While the standard transmission was a 3-speed manual, any option you could get on a regular Camaro was available on the Z10s, and as a result this one sports a correct 4-speed manual driving a heavy duty 12-bolt rear end. The chassis is nicely finished, with fresh satin black floors and rebuilt stock suspensions fore and aft, including spiral shocks out back. The engine dumps into a set of stock exhaust manifolds whose note is tempered by a set of Flowmaster mufflers and an H-pipe. The sub frames were removed from the car for the restoration, and there's no sign of structural rust or previous damage that would suggest this car had issues, and the restoration photos show a very clean tub to begin with. Z10s received standard suspensions, and this one wears original coils up front and leaf springs out back, and rides on a set of Rally wheels wearing 235/60/15 BFGoodrich T/A radials.
Where the pace cars received those outrageous orange houndstooth interiors, there's no record of any Z10 being ordered with that setup. Like this car, most received the standard code 727 Ivory buckets, which look fantastic with the Dover White paint job and black carpets. It's not too bright, not too dark, just a perfect combination that will always look right. Based on the condition of the car when it was discovered wearing some kind of goofy discount-store seat covers, it's safe to assume that just about everything inside is new, and you'll note it carries optional headrests. There are photos of the fresh carpets being installed, and the dazzling white of the seat covers and door panels is proof enough that they're almost right out of the package. The gauges' markings are so crisp that I have to believe they're newly rebuilt, and the center console and dashboard woodgraining is vivid and bright. The only non-stock addition is a cue ball atop a Hurst shifter, but who can argue with the way it chomps through the gears? In back, the trunk has been refinished using spatter finish paint, a new trunk mat, and a full-sized spare.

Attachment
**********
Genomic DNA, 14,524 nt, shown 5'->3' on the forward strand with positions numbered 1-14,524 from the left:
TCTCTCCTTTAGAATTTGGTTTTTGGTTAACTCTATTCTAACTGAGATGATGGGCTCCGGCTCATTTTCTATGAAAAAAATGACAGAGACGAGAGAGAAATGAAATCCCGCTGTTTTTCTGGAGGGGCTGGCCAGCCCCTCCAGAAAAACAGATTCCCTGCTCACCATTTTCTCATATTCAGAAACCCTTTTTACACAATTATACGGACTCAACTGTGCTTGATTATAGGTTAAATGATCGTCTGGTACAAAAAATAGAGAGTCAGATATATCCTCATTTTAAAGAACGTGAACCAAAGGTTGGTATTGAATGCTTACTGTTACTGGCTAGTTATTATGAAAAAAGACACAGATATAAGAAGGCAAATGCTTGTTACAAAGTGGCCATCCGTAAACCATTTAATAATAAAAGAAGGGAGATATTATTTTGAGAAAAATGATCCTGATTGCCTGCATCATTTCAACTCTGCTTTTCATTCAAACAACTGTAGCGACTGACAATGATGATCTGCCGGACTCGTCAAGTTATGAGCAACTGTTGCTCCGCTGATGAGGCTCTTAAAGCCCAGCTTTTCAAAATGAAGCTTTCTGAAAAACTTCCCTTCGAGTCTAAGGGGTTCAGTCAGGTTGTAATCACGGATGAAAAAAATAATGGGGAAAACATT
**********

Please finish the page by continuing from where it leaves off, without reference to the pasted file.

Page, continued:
Documentation includes the restoration photos I've mentioned, which not only document the restoration, but include photos of casting numbers and internal components that are no longer visible now that the car is fully assembled—there are some pretty rare parts in this piece. We also have a pile of receipts for many of the components that went into the build, as well as manuals for many of the new pieces.
For years, nobody believed that the Z10s even existed. They'd show up now and again, but most people—even experts—simply assumed someone had built it themselves after seeing a pace car and being inspired. With a little digging, evidence started to emerge and now these cars are reliably documented. The Z10 Registry shows about 70 cars, so there's no question that they're uncommon, and clones are fairly common. This one is unquestionably a real Z10, and it has been beautifully restored to highly accurate condition, and any modifications that were made along the way are invisible. That means huge horsepower in a very factory-appearing package that is an absolute blast to drive. And nothing is more fun that showing up at a show with a car that most guys think shouldn't exist. With this one, you can simply point to the cowl tag and let them figure it out for themselves. Call today!